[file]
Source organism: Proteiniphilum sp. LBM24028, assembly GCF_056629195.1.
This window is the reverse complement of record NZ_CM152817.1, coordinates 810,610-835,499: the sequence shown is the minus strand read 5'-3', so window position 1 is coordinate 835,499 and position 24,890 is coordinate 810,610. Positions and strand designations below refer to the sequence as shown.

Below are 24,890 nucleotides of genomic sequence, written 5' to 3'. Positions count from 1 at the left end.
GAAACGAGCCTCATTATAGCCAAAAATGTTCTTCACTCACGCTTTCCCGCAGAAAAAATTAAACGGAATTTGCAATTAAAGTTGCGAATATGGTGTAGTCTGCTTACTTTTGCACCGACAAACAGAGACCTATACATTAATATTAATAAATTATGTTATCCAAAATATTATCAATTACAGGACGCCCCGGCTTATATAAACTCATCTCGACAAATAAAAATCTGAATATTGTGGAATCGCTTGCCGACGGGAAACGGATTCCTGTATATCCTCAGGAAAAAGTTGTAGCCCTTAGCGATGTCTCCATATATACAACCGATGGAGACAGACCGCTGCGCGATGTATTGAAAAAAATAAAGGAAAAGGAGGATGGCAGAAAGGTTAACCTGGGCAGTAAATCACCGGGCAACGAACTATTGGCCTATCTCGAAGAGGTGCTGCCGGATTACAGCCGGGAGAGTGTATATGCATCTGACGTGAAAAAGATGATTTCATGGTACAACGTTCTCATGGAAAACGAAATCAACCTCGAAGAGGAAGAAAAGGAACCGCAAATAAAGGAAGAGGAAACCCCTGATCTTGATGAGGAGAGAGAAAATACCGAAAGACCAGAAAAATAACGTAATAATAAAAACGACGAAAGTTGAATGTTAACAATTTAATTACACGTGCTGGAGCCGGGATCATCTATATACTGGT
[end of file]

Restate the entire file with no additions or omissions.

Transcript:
Source organism: Proteiniphilum sp. LBM24028, assembly GCF_056629195.1.
This window is the reverse complement of record NZ_CM152817.1, coordinates 810,610-835,499: the sequence shown is the minus strand read 5'-3', so window position 1 is coordinate 835,499 and position 24,890 is coordinate 810,610. Positions and strand designations below refer to the sequence as shown.

Below are 24,890 nucleotides of genomic sequence, written 5' to 3'. Positions count from 1 at the left end.
GAAACGAGCCTCATTATAGCCAAAAATGTTCTTCACTCACGCTTTCCCGCAGAAAAAATTAAACGGAATTTGCAATTAAAGTTGCGAATATGGTGTAGTCTGCTTACTTTTGCACCGACAAACAGAGACCTATACATTAATATTAATAAATTATGTTATCCAAAATATTATCAATTACAGGACGCCCCGGCTTATATAAACTCATCTCGACAAATAAAAATCTGAATATTGTGGAATCGCTTGCCGACGGGAAACGGATTCCTGTATATCCTCAGGAAAAAGTTGTAGCCCTTAGCGATGTCTCCATATATACAACCGATGGAGACAGACCGCTGCGCGATGTATTGAAAAAAATAAAGGAAAAGGAGGATGGCAGAAAGGTTAACCTGGGCAGTAAATCACCGGGCAACGAACTATTGGCCTATCTCGAAGAGGTGCTGCCGGATTACAGCCGGGAGAGTGTATATGCATCTGACGTGAAAAAGATGATTTCATGGTACAACGTTCTCATGGAAAACGAAATCAACCTCGAAGAGGAAGAAAAGGAACCGCAAATAAAGGAAGAGGAAACCCCTGATCTTGATGAGGAGAGAGAAAATACCGAAAGACCAGAAAAATAACGTAATAATAAAAACGACGAAAGTTGAATGTTAACAATTTAATTACACGTGCTGGAGCCGGGATCATCTATATACTGGT